[PATCH v3] Seed random generator in main()

Simo simo at samba.org
Wed Jun 17 12:42:03 MDT 2015

On Wed, 2015-06-17 at 19:33 +0100, Robin McCorkell wrote:
> On 17/06/2015 3:58 PM, Simo wrote:
> > On Wed, 2015-06-17 at 15:52 +0200, Volker Lendecke wrote:
> >> On Wed, Jun 17, 2015 at 09:49:31AM -0400, Simo wrote:
> >>> krb5 runs on all platforms and uses cryptographically secure PRNGs
> >>> (urandom on Linux), perhaps we can use that libraries for random number
> >>> generation.
> >> Ah, ok. "using urandom" means going through Kerberos, right?
> > Well for me it meant "not using our own PRNG", so yeah we can use krb5
> > or openssl or what you have, as long as we use something that is vetted
> > an updated by people that know what they are doing and consider good
> > random number generation as one of their top priorities.
> >
> > Simo.
> >
> Relevant thread discussed on the list a while back:
> https://lists.samba.org/archive/samba-technical/2014-May/099731.html
> Do we really want to use cryptographically secure random generation for
> even simple tasks like shuffling responses? Besides, this discussion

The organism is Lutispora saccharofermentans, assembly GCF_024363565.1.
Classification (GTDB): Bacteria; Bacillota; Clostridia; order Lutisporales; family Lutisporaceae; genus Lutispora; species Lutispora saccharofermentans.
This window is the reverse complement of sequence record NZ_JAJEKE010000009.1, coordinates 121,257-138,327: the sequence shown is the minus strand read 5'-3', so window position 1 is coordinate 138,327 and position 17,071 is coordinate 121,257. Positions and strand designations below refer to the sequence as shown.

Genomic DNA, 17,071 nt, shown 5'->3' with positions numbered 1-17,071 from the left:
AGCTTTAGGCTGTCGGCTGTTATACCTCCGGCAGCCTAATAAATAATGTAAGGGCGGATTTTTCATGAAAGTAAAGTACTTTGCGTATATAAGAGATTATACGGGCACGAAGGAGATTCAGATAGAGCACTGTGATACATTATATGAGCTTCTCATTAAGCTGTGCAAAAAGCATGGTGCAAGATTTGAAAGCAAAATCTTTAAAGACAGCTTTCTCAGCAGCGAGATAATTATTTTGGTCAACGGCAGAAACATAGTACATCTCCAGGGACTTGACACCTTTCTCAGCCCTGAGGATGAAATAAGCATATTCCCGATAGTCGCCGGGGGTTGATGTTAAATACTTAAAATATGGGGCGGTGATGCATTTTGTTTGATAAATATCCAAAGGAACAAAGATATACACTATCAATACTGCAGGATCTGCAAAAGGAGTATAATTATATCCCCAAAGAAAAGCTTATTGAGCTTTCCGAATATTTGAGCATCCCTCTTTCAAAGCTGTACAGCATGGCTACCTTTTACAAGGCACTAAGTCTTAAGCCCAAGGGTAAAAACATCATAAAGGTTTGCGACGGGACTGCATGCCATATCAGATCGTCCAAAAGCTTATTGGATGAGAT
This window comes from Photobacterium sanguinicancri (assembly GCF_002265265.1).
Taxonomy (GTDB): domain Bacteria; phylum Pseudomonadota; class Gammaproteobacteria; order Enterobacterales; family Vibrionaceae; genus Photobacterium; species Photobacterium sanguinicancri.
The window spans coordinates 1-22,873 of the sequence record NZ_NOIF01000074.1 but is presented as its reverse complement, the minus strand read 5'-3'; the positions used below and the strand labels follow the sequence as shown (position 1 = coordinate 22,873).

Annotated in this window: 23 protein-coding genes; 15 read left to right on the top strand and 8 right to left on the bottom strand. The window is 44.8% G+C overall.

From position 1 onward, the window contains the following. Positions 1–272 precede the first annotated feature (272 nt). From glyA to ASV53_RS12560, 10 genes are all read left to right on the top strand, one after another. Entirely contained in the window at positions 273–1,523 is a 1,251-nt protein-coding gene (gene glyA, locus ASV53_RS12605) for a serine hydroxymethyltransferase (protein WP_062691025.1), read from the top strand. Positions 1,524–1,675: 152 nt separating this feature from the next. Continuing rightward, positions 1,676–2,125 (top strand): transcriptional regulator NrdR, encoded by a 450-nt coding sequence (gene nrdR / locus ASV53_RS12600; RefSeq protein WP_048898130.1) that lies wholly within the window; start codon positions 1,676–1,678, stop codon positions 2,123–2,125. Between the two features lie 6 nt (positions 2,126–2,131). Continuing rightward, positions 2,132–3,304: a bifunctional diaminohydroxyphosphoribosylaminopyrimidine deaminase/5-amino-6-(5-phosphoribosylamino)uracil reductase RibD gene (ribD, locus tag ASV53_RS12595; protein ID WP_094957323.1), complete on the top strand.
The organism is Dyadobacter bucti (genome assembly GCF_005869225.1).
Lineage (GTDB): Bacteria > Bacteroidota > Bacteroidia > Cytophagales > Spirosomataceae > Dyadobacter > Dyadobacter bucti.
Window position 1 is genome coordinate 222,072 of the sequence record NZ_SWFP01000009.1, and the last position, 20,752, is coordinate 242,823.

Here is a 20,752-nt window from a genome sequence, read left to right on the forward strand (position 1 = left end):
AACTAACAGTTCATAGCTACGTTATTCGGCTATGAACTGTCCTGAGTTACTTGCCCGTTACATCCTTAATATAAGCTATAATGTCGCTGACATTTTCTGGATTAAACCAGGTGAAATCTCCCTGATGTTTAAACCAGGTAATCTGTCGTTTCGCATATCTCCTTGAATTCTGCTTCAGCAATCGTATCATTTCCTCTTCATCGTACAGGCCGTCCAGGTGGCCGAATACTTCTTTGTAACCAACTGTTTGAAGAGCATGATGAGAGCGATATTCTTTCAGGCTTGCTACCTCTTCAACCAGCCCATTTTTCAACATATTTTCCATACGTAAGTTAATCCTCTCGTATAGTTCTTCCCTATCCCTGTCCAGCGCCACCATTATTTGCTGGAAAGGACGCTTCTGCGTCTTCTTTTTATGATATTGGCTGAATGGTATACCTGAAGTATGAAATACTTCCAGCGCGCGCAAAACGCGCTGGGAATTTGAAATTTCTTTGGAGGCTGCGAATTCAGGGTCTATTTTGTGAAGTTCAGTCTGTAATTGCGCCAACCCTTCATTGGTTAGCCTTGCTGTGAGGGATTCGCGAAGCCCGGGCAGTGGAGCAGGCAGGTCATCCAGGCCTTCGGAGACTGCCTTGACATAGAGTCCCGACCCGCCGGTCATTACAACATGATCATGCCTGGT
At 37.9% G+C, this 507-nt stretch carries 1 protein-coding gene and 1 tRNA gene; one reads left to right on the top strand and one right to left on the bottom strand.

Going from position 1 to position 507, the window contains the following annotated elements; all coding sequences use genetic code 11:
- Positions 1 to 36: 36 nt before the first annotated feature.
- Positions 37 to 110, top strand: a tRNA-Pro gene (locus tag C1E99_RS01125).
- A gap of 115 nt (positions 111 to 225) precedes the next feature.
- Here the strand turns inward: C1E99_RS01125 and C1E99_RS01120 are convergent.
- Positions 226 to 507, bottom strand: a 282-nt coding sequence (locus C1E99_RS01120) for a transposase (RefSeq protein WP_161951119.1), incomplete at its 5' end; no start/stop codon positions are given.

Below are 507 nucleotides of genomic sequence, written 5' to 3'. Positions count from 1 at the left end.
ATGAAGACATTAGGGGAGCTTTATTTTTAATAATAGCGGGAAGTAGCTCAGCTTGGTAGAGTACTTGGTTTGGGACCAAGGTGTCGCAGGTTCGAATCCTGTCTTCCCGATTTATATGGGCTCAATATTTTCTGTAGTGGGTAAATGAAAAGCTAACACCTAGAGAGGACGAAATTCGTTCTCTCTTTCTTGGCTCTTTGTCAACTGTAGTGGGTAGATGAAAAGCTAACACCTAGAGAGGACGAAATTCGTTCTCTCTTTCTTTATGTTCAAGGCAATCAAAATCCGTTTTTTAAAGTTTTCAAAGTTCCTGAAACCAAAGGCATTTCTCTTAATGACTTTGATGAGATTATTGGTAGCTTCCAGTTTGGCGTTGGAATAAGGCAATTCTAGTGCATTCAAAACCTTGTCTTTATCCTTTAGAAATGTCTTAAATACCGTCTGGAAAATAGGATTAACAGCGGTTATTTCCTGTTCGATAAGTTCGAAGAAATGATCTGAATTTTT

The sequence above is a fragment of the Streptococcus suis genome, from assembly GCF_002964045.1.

> hides a real problem: at the moment, shuffling (of DFS referrals and DFS
> DC referrals at the moment) is poor, since the RNG gets seeded every
> time the shuffle function is called, and is seeded with the current
> time. This makes it so that queries made in the same second will have
> the same shuffling of responses. This patch fixes that, and the
> technique is already used in nmbd so it is just becoming more consistent.
> As for long-term crypto needs: my vote, however insignificant, goes to
> using the krb5 libraries. It's just a shame the API isn't quite the same
> for both Heimdal and MIT.

Unless we have specific performance issues, I would always use a strong
RNG and not look back.
Too many times things like these look innocuous and then turn out they
may be security issues later on.
Take for example non-secure hashing functions used in databases. Why
would you ever need a secure hash ? Well turns out DoSs can be
engineered if the input in those databases is user controlled, as the
attacker can provide input that causes a ton of collisions ...
So when in doubt I prefer a secure hash/prng/etc... over a generic one.


Simo Sorce

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